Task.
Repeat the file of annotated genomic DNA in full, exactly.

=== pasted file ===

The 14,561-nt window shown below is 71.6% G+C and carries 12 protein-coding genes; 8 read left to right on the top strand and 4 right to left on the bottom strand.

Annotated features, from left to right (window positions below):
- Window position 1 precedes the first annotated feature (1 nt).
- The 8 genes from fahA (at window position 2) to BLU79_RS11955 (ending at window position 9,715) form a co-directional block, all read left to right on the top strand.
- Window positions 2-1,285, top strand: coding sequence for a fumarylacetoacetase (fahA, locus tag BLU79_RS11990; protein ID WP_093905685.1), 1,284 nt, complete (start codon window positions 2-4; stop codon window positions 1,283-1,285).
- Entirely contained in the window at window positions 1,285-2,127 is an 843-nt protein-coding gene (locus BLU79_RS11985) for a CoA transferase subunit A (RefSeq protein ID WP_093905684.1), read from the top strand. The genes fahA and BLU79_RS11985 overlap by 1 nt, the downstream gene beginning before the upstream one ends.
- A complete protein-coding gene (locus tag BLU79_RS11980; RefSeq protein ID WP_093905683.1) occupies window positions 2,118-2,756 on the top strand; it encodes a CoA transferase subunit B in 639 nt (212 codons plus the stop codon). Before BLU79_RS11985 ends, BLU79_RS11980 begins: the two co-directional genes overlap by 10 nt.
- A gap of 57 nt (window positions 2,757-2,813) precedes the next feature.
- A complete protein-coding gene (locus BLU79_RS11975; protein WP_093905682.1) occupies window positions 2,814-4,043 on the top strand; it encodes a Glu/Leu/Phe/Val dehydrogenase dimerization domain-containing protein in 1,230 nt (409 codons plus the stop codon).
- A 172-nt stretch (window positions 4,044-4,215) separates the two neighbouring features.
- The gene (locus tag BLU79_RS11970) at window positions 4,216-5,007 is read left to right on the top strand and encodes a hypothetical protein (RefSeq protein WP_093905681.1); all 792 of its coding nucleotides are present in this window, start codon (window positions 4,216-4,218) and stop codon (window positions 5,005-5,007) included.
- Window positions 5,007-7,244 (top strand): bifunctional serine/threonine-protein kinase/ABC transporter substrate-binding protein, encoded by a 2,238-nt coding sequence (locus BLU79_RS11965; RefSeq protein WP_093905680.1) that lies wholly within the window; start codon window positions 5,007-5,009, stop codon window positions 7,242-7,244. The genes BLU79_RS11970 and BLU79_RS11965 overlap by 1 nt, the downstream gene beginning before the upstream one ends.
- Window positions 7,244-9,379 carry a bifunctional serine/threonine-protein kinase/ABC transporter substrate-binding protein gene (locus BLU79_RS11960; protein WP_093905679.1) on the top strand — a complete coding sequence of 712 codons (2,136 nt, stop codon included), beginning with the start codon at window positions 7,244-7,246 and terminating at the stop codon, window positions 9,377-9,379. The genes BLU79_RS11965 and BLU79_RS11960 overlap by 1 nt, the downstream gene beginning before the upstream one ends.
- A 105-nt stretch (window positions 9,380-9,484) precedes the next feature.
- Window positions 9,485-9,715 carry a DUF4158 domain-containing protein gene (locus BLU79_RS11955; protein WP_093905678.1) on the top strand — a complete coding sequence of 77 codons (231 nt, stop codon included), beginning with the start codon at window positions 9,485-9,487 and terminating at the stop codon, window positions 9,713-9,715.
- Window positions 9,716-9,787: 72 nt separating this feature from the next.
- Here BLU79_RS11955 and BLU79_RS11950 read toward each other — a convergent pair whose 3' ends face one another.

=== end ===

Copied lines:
The 14,561-nt window shown below is 71.6% G+C and carries 12 protein-coding genes; 8 read left to right on the top strand and 4 right to left on the bottom strand.

Annotated features, from left to right (window positions below):
- Window position 1 precedes the first annotated feature (1 nt).
- The 8 genes from fahA (at window position 2) to BLU79_RS11955 (ending at window position 9,715) form a co-directional block, all read left to right on the top strand.
- Window positions 2-1,285, top strand: coding sequence for a fumarylacetoacetase (fahA, locus tag BLU79_RS11990; protein ID WP_093905685.1), 1,284 nt, complete (start codon window positions 2-4; stop codon window positions 1,283-1,285).
- Entirely contained in the window at window positions 1,285-2,127 is an 843-nt protein-coding gene (locus BLU79_RS11985) for a CoA transferase subunit A (RefSeq protein ID WP_093905684.1), read from the top strand. The genes fahA and BLU79_RS11985 overlap by 1 nt, the downstream gene beginning before the upstream one ends.
- A complete protein-coding gene (locus tag BLU79_RS11980; RefSeq protein ID WP_093905683.1) occupies window positions 2,118-2,756 on the top strand; it encodes a CoA transferase subunit B in 639 nt (212 codons plus the stop codon). Before BLU79_RS11985 ends, BLU79_RS11980 begins: the two co-directional genes overlap by 10 nt.
- A gap of 57 nt (window positions 2,757-2,813) precedes the next feature.
- A complete protein-coding gene (locus BLU79_RS11975; protein WP_093905682.1) occupies window positions 2,814-4,043 on the top strand; it encodes a Glu/Leu/Phe/Val dehydrogenase dimerization domain-containing protein in 1,230 nt (409 codons plus the stop codon).
- A 172-nt stretch (window positions 4,044-4,215) separates the two neighbouring features.
- The gene (locus tag BLU79_RS11970) at window positions 4,216-5,007 is read left to right on the top strand and encodes a hypothetical protein (RefSeq protein WP_093905681.1); all 792 of its coding nucleotides are present in this window, start codon (window positions 4,216-4,218) and stop codon (window positions 5,005-5,007) included.
- Window positions 5,007-7,244 (top strand): bifunctional serine/threonine-protein kinase/ABC transporter substrate-binding protein, encoded by a 2,238-nt coding sequence (locus BLU79_RS11965; RefSeq protein WP_093905680.1) that lies wholly within the window; start codon window positions 5,007-5,009, stop codon window positions 7,242-7,244. The genes BLU79_RS11970 and BLU79_RS11965 overlap by 1 nt, the downstream gene beginning before the upstream one ends.
- Window positions 7,244-9,379 carry a bifunctional serine/threonine-protein kinase/ABC transporter substrate-binding protein gene (locus BLU79_RS11960; protein WP_093905679.1) on the top strand — a complete coding sequence of 712 codons (2,136 nt, stop codon included), beginning with the start codon at window positions 7,244-7,246 and terminating at the stop codon, window positions 9,377-9,379. The genes BLU79_RS11965 and BLU79_RS11960 overlap by 1 nt, the downstream gene beginning before the upstream one ends.
- A 105-nt stretch (window positions 9,380-9,484) precedes the next feature.
- Window positions 9,485-9,715 carry a DUF4158 domain-containing protein gene (locus BLU79_RS11955; protein WP_093905678.1) on the top strand — a complete coding sequence of 77 codons (231 nt, stop codon included), beginning with the start codon at window positions 9,485-9,487 and terminating at the stop codon, window positions 9,713-9,715.
- Window positions 9,716-9,787: 72 nt separating this feature from the next.
- Here BLU79_RS11955 and BLU79_RS11950 read toward each other — a convergent pair whose 3' ends face one another.